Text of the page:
Jazz Takes on the World

From Brad Mehldau to Istanbul's International Jazz Day

Brad Mehldau Trio
David Bazemore

GLOBETROTTING: For one riveting three-hour stretch this month, Santa Barbara was alive and abuzz with the sound of jazz, on a high, challenging, and world-class level. Of course, we’re talking about the night of the killer piano trios, when The Bad Plus and the Brad Mehldau Trio super-charged the Lobero Theatre with their respective visions of how this now-classical format can be addressed and refreshed. Traditions bumped up against experimental visions, and jazz felt very much like the innately progressive — yet also soothing and emotionally reassuring — musical energy force that it is.

Barring any surprise bookings, the Brad/Bad summit promised to be the jazz event of the year in Santa Barbara, where the jazz pickings have slimmed in the last few years, but the goods sneak through on occasion. Take the night Wynton Marsalis’s crackerjack Jazz at Lincoln Center Orchestra lit up the Granada with its thrilling and nostalgic ride of a concert. Strong as Marsalis’s show was, capped off by an E-ticket ride through his old tune “Knozz Moe King,” the Brad/Bad lineup exerted more of that new-fashioned sensibility, of pushing the jazz envelope for the good of the music.

Meanwhile, jazz continues its world conquest on a modest level in other parts of the known world. April has been deemed “Jazz Month,” and the concept was taken seriously in the last week of April in Europe. First stop: Bremen, Germany, the lovely northern city which has hosted the growingly important jazzahead! conference and expo. Now in its eighth year of a precipitous rise in attention and go-to importance, the expo feels like a variation on an American model, not unlike the now defunct IAJE conference, drawing together musicians, labels, educators, entrepreneurs, festival promoters, and all others with a vested interest in jazz for one weekend, and generating a sense of solidarity in the majestic yet marginalized jazz world.

Of the 30-plus showcases I caught, high points included the ECM-signed singer Elina Duni, an enlightened folk-jazzy Albanian-in-Switzerland, and Toronto’s Chloe Charles, whose soulful and new hybrid sound — vaguely Corinne Bailey Rae-ish — had the audience humming with admiration and murmuring about a potential new star in the making.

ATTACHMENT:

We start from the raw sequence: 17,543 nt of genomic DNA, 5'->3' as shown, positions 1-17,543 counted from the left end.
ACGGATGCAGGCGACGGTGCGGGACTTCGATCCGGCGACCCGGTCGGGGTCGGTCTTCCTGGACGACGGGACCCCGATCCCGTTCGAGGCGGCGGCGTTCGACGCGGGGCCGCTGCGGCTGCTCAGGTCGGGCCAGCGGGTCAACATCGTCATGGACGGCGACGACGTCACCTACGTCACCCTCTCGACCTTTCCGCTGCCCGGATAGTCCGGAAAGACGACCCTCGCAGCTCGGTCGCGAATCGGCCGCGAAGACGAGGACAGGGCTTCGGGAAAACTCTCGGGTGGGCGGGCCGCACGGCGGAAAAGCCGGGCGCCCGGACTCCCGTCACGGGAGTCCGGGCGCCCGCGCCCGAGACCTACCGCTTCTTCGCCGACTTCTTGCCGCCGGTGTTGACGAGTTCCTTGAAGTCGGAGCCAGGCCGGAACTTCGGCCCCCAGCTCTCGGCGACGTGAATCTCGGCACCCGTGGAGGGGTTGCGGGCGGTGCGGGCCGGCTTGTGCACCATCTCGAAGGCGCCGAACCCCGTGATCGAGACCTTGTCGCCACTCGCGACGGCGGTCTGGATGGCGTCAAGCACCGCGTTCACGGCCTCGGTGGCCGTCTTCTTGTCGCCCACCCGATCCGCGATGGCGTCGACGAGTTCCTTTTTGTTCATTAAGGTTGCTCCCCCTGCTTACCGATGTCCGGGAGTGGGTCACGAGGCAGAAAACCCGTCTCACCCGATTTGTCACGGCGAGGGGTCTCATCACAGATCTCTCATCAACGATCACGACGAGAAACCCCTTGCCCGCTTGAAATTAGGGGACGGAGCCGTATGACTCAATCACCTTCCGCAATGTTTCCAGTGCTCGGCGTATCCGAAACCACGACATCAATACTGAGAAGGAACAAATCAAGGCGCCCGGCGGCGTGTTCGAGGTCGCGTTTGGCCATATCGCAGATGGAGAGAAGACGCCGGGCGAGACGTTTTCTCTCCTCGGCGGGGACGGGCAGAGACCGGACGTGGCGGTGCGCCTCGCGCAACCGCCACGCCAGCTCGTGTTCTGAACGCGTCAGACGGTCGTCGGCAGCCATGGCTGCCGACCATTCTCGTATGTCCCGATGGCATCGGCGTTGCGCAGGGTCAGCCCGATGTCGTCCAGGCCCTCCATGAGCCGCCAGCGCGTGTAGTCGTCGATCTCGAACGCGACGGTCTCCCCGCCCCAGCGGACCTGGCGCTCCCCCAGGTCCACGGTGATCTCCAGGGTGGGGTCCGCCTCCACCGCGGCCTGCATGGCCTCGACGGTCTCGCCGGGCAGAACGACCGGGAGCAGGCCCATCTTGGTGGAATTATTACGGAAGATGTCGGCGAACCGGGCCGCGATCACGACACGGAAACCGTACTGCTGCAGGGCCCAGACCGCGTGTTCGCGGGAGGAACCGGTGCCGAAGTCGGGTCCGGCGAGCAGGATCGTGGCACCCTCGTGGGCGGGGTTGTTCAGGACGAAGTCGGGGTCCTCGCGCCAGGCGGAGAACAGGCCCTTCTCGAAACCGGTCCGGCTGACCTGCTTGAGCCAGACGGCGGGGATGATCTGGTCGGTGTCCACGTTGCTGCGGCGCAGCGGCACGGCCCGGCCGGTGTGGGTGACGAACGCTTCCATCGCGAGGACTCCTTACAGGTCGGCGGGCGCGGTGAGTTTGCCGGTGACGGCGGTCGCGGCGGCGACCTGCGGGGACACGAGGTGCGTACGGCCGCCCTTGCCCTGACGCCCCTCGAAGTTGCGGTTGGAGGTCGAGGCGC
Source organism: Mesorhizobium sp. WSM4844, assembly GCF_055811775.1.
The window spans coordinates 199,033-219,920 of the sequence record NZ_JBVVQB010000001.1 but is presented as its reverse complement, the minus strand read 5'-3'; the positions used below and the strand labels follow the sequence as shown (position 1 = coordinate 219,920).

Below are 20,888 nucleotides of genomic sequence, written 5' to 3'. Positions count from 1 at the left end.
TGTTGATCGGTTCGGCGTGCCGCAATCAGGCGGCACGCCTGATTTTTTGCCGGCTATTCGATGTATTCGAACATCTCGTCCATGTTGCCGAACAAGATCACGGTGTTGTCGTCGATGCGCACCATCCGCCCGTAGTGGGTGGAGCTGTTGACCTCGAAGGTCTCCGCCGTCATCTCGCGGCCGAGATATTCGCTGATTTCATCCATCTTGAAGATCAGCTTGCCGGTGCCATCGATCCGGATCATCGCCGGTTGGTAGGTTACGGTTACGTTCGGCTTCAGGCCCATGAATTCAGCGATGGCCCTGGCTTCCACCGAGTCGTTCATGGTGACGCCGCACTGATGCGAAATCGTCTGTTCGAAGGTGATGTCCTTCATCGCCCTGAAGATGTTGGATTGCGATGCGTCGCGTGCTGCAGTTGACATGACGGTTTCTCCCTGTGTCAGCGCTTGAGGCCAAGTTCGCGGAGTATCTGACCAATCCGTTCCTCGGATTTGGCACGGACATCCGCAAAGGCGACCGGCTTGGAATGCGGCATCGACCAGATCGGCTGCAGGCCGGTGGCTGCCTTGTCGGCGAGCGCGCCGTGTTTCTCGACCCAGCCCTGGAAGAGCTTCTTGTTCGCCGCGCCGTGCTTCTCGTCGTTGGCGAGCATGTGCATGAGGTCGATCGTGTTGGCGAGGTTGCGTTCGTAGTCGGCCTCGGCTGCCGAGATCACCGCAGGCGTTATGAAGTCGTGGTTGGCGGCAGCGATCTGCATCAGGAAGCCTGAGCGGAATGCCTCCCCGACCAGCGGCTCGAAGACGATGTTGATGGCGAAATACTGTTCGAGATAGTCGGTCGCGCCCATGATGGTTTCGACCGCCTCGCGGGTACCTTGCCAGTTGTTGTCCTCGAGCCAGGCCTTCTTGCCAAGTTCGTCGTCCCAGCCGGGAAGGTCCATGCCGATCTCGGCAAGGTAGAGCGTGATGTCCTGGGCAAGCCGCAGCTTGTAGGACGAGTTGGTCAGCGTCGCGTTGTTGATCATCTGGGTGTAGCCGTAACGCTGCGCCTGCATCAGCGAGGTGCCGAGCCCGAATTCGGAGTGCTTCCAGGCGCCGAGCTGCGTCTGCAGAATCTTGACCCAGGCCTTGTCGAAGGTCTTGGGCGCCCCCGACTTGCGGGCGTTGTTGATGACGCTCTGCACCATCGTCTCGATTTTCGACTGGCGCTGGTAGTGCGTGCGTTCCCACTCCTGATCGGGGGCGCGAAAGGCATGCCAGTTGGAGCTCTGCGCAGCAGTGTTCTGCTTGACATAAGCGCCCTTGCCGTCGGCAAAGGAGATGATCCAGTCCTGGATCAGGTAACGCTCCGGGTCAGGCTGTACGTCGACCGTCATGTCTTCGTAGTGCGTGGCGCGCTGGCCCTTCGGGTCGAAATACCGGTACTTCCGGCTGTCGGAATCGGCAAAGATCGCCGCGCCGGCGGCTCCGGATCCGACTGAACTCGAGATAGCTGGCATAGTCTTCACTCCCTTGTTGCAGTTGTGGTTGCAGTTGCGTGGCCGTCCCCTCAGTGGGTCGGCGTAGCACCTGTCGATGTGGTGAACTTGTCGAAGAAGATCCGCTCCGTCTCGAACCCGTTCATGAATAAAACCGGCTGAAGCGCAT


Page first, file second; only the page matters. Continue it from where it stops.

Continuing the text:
Speaking of intriguing jazz-piano neo-trios, Norway’s Helge Lien Trio basked in its own Nordic introspective glow, while the witty, wiry Belgian trio De Beren Gieren deftly mixed genres, structures, and preconceptions, with a rascal flair. Visiting the Belgian jazz booth, I was treated to CDs (natch) and the elixir that is Belgian beer. That’s a conference in action.

Timing was such that I then flew to another high-profile Euro-jazz moment — the second annual International Jazz Day in Istanbul, a grand and globally centric affair on April 30. Launched last year, with events in New Orleans, the UN in N.Y.C., and in Paris, France, the concentrated event materializes thanks to the evermore jazz ambassadorial Herbie Hancock, a UNESCO Goodwill Ambassador and chair of the Thelonious Monk Institute of Jazz. Coordinated events circled the globe, but the day of jazz sounds and supportive events officially culminated in an all-star, multicultural gala concert in the 1,500-year-old Hagia Eirene, peopled by a proverbial jazz who’s who: Wayne Shorter, John McLaughlin, Esperanza Spalding, Terence Blanchard, Rubén Blades, Al Jarreau, Zakir Hussain, Milton Nascimento, Hugh Masekela, Dianne Reeves, Jean-Luc Ponty, Branford Marsalis, etc. It was almost too much, and yet it also had the feel of an extended-family gathering, a convivial spirit which is at the heart of the enterprise. Check it out on the interweb.

Slouching into the next morning, a very different special day was in progress in Istanbul, as the expected May Day demonstrations sparked a wary atmosphere in the Taksim area, with barricades and clusters of riot police at the ready. As my taxi slalomed around the ruckus, a tear-gas canister detonated, and we drove through a plume of the stuff, giving me my first exposure to that unpleasant business. But Turkey’s relative freedom of expression, on May 1, somehow had a call-and-response link to the Jazz Day idealism of April 30.


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